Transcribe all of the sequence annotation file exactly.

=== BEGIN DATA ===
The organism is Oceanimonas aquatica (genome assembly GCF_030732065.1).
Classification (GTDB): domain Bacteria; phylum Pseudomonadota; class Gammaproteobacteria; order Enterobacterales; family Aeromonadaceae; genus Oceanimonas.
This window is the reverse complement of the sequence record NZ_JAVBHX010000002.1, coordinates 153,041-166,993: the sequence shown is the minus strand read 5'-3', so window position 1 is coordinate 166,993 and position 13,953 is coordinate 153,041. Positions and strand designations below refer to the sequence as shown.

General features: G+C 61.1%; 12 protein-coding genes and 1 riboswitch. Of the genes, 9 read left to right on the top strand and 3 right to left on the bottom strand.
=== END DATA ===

The organism is Oceanimonas aquatica (genome assembly GCF_030732065.1).
Classification (GTDB): domain Bacteria; phylum Pseudomonadota; class Gammaproteobacteria; order Enterobacterales; family Aeromonadaceae; genus Oceanimonas.
This window is the reverse complement of the sequence record NZ_JAVBHX010000002.1, coordinates 153,041-166,993: the sequence shown is the minus strand read 5'-3', so window position 1 is coordinate 166,993 and position 13,953 is coordinate 153,041. Positions and strand designations below refer to the sequence as shown.

General features: G+C 61.1%; 12 protein-coding genes and 1 riboswitch. Of the genes, 9 read left to right on the top strand and 3 right to left on the bottom strand.